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Sequential Sampling Designs for Small-Scale Protein Interaction Experiments

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Sequential Sampling Designs for Small-Scale Protein Interaction Experiments Denise Scholtens, Ph.D. Associate Professor, Northwestern University, Chicago IL – PowerPoint PPT presentation

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Title: Sequential Sampling Designs for Small-Scale Protein Interaction Experiments


1
Sequential Sampling Designs for Small-Scale
Protein Interaction Experiments
  • Denise Scholtens, Ph.D.
  • Associate Professor, Northwestern University,
    Chicago IL
  • Department of Preventive Medicine, Division of
    Biostatistics
  • Joint work with Bruce Spencer, Ph.D.
  • Professor, Northwestern University, Evanston IL
  • Department of Statistics and Institute for Policy
    Research

2
Large Scale Protein Interaction Graphs
  • Often steady-state organisms
  • E.g. Saccharomyces cerevisiae, various
    interaction types
  • Gavin et al. (2002, 2006) Nature, Ho et al.
    (2002) Nature, Krogan et al. (2006) Nature, Ito
    et al. (1998) PNAS, Uetz et al. (2000) Nature,
    Tong et al. (2006) Science, Pan et al. (2006)
    Cell
  • Topology
  • Modular organization into complexes/groups
  • Bader et al. (2003) BMC Bioinformatics,
    Scholtens et al. (2005) Bioinformatics, Zhang et
    al. (2008) Bioinformatics, Qi et al. (2008)
    Bioinformatics
  • Global characterization as small-world,
    scale-free, hierarchical, etc.
  • Watts and Strogatz (1998) Nature, Barabási and
    Albert (1999) Science, Sales-Pardo et al. (2007)
    PNAS
  • Measurement Error
  • False positive/negative probabilities
  • Chiang et al. (2007) Genome Biology, Chiang and
    Scholtens (2009) Nature Protocols
  • Mostly large graphs
  • 100s-1000s of nodes
  • 1000s-10,000s of edges

Fig. 4, Gavin et al. (2002) Nature Top
panel Nodes protein complex estimates Edges
common members Bottom panel Nodes
proteins Edges complex co-membership
(often called indirect interaction)
3
Sampled data
Three baitprey pull-downs from Gavin et al.
(2002) Apl5 Apl6, Apm3, Aps3, Ckb1 Apl6 Apl5,
Apm3, Eno2 Apm3 Apl6, Apm3
One AP-MS pull-down
bait
prey
Eno2
untested ?
AP-MS data capture bait-prey relationships
a bait finds interacting prey with
common membership in at least
one complex
Apl6
Apl6
Aps3
Apl5
Apm3
Apl5
Ckb1
tested absent
Maximal cliques map to protein complexes
when all proteins are used as baits,
all nodes have edges to all other
nodes in the clique, and the
clique is not contained in any
other clique
NOTE Failure to test all edges means we
typically cannot identify maximal
cliques
4
Inference using a portion of possible baits
B
C
Two protein complexes with physical
topologies shown by black edges
D
A
A
F
E
If the AP-MS technology works perfectly (I.e. no
false positives or false negatives)
2 Baits AB
3 Baits ABC
6 Baits ABCDEF
1 Bait A
B
B
B
B
D
F
D
F
D
F
D
F
A
A
A
A
C
E
C
E
C
E
C
E
9 tested edges 7 present 2 absent 6
untested edges
12 tested edges 8 present 4 absent 3
untested edges
15 tested edges 9 present 6 absent
5 tested edges 5 present 0 absent 10
untested edges
5
Smaller-scale studies
  • What if we are interested only in a portion of
    the graph?
  • Cataloguing complexes/ describing the local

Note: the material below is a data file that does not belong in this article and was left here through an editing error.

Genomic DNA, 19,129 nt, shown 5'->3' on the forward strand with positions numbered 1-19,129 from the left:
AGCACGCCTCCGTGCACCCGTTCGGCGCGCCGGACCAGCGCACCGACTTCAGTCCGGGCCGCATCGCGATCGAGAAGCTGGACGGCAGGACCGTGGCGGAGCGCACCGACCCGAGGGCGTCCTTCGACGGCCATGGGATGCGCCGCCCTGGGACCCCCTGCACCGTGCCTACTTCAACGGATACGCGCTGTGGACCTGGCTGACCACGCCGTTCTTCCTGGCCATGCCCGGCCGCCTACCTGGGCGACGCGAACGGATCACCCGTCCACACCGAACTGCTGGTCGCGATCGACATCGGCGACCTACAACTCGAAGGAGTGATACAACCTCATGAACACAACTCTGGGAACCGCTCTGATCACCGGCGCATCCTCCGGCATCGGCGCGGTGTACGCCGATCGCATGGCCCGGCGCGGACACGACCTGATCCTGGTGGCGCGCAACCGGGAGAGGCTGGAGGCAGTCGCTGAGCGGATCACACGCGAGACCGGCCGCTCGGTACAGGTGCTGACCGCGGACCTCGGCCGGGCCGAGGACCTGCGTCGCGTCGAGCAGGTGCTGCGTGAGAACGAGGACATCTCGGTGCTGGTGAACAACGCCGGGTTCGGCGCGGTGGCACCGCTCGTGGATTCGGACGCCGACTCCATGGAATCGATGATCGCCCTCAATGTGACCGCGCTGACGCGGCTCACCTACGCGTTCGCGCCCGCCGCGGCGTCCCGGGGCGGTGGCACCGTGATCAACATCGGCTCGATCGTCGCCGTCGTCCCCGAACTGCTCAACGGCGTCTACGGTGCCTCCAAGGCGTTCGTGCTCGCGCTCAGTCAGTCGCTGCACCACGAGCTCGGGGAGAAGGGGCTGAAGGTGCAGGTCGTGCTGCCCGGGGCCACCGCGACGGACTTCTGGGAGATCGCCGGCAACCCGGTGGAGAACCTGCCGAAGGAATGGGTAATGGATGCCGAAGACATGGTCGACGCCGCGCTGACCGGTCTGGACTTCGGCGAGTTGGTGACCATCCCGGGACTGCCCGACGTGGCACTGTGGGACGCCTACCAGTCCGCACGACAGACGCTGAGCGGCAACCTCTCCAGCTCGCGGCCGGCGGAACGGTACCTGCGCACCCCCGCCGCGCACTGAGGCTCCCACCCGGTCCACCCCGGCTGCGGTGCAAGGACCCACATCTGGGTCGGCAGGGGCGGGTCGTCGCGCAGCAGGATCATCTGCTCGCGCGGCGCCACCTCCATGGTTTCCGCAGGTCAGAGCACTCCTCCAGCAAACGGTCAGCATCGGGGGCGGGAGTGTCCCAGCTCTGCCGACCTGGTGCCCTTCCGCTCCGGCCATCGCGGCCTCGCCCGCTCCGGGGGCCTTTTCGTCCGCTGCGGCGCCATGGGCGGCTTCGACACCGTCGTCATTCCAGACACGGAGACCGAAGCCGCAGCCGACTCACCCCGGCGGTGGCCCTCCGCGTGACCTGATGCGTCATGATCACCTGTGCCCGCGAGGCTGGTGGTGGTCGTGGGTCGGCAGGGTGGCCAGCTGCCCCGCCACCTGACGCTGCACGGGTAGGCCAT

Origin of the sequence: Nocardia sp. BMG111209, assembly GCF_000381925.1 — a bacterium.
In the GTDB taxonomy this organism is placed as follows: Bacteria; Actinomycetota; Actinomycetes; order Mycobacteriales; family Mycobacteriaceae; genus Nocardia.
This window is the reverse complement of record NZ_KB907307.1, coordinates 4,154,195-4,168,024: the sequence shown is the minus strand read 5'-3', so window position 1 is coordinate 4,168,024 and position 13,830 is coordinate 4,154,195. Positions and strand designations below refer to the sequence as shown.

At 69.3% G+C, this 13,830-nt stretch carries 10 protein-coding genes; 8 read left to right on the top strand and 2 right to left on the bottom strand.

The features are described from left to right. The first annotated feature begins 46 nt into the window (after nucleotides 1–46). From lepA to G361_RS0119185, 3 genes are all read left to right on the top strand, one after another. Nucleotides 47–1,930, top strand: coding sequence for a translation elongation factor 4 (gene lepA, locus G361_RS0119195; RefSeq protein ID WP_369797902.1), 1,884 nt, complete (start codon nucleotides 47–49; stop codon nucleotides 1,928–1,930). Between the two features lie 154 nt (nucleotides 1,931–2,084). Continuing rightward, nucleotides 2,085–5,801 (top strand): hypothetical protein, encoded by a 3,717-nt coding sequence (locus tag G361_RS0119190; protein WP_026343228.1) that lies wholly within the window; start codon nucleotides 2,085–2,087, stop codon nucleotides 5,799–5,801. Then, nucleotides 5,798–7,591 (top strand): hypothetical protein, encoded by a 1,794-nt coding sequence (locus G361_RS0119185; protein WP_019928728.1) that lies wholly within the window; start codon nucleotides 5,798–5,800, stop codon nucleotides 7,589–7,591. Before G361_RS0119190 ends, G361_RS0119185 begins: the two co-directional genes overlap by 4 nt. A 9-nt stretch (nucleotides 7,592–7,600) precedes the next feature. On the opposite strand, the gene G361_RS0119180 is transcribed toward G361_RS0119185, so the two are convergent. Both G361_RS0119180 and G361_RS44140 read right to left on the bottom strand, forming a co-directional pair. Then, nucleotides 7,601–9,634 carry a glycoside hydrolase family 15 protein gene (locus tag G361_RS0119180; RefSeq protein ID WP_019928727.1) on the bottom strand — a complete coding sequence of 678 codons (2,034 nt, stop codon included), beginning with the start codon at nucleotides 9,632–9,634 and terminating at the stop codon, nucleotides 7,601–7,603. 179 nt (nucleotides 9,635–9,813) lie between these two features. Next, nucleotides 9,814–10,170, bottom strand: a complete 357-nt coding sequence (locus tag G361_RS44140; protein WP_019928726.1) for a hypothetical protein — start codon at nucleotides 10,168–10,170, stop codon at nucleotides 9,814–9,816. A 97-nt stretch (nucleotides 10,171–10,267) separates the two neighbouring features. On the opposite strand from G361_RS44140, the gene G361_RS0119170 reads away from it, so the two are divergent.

neighborhood for a pre-specified set of starting
    baits
  • Comparing local neighborhoods for different
    sample types
  • disease vs. normal
  • treated vs. untreated

Starting bait of interest
Interesting neighbor
Less interesting neighbor
Uninteresting neighbor
6
Link tracing designs (or snowball sampling)
  • Start with a set of nodes as starting baits (S0)
  • Identify interacting partners
  • Use interacting partners as new set of baits,
    excluding those already used as baits
  • Identify their interacting partners
  • Etc.

S0
S1
S2
S3
7
Link tracing notation Adapted from Handcock and
Gile (2010) Annals of Applied Statistics
8
Link tracing notation Adapted from Handcock and
Gile (2010) Annals of Applied Statistics
9
Link tracing notation
10
Link tracing notation
11
A simple scheme
  • Let ?m remain constant over all sampling waves,
    e.g. choose a fixed proportion p of all eligible
    baits at each wave.
  • This leads to a simplification in the probability
    of observing a specific sample. In particular,

n
Pr(Sm sm Em,?m) p (pEmi)smi((1-pEmi))(1-smi)
i1
12
Sampling 1/4 of all eligible baits S0
n1,n2,n3 E1 n4,n6,n12,n13,n14,n15,n16,n17 S1
n4,n12
E2 n6,n13,n14,n15,n16,n17,n34,n35,
n36,n37,n38,n59,n97,n98,n99n100,n194 S2
n15,n59,n97,n98,n99
Etc
Note that we do not cover all portions of the
graph that we would with a full snowball sample.
13
Negative binomial
  • In this setting, a path of length l extending
    from one of the starting baits follows a negative
    binomial distribution for being tested (and
    therefore observed) in m rounds of sampling (0 lt
    l m).
  • Pr(observing a path of length l in m rounds) (
    )pl(1-p)m-l ml,l1,

m-1
l-1
Test all 3 nodes/edges in 3 rounds
p
p
p
1-p
p
p
p
Test 3 nodes/edges in 4 rounds
14
Cumulative probabilities
  • The cumulative probability for observing paths
    with nodes that are sampled early on is higher
    than those that enter later.
  • When nodes are tightly grouped in cliques, this
    can lead to over-sampling in regions of the graph
    with high-confidence clique estimates.
  • Ie, we may be satisfied with a clique estimate
    that has a certain proportion of tested edges,
    but if the involved nodes are identified early in
    the process, chances are they will eventually
    enter the sampleso how can we move on and sample
    other areas?
  • There is also great dependency among joint
    probabilities of testing any pair (or larger
    collection) of paths, especially among nodes with
    common paths extending from the starting baits.

15
Tested fraction of edges
  • In addition, we are interested in complexes with
    a certain proportion of tested edges out of those
    that are possible, not necessarily a proportion
    of tested baits (although they are related)

2 Baits AB
3 Baits ABC
6 Baits ABCDEF
1 Bait A
B
B
B
B
D
F
D
F
D
F
D
F
A
A
A
A
C
E
C
E
C
E
C
E
9 tested edges 9/15 3/5 tested
12 tested edges 12/15 4/5 tested
15 tested edges 9 present 6 absent
5 tested edges So 1/3 of possible edges are
tested
16
Edge imputation
  • Assume a simple edge imputation scheme in which
    untested edges are assumed to exist if the